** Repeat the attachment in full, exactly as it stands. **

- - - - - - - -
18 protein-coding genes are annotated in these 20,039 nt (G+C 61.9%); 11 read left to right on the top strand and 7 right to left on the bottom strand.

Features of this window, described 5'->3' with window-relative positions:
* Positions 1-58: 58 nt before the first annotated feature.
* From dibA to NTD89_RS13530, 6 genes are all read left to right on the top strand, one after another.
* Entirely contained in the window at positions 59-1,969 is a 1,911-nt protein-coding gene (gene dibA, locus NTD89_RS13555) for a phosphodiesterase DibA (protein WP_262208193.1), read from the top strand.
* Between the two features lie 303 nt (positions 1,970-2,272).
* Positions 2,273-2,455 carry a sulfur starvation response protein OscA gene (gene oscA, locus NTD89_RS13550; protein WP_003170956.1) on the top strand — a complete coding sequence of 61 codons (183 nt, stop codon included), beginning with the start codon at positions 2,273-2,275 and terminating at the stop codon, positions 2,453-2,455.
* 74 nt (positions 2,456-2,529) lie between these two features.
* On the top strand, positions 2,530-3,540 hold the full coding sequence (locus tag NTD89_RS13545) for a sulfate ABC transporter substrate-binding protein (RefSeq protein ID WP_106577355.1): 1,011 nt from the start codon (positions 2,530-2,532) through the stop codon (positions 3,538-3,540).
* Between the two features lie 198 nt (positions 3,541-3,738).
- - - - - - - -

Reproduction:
18 protein-coding genes are annotated in these 20,039 nt (G+C 61.9%); 11 read left to right on the top strand and 7 right to left on the bottom strand.

Features of this window, described 5'->3' with window-relative positions:
* Positions 1-58: 58 nt before the first annotated feature.
* From dibA to NTD89_RS13530, 6 genes are all read left to right on the top strand, one after another.
* Entirely contained in the window at positions 59-1,969 is a 1,911-nt protein-coding gene (gene dibA, locus NTD89_RS13555) for a phosphodiesterase DibA (protein WP_262208193.1), read from the top strand.
* Between the two features lie 303 nt (positions 1,970-2,272).
* Positions 2,273-2,455 carry a sulfur starvation response protein OscA gene (gene oscA, locus NTD89_RS13550; protein WP_003170956.1) on the top strand — a complete coding sequence of 61 codons (183 nt, stop codon included), beginning with the start codon at positions 2,273-2,275 and terminating at the stop codon, positions 2,453-2,455.
* 74 nt (positions 2,456-2,529) lie between these two features.
* On the top strand, positions 2,530-3,540 hold the full coding sequence (locus tag NTD89_RS13545) for a sulfate ABC transporter substrate-binding protein (RefSeq protein ID WP_106577355.1): 1,011 nt from the start codon (positions 2,530-2,532) through the stop codon (positions 3,538-3,540).
* Between the two features lie 198 nt (positions 3,541-3,738).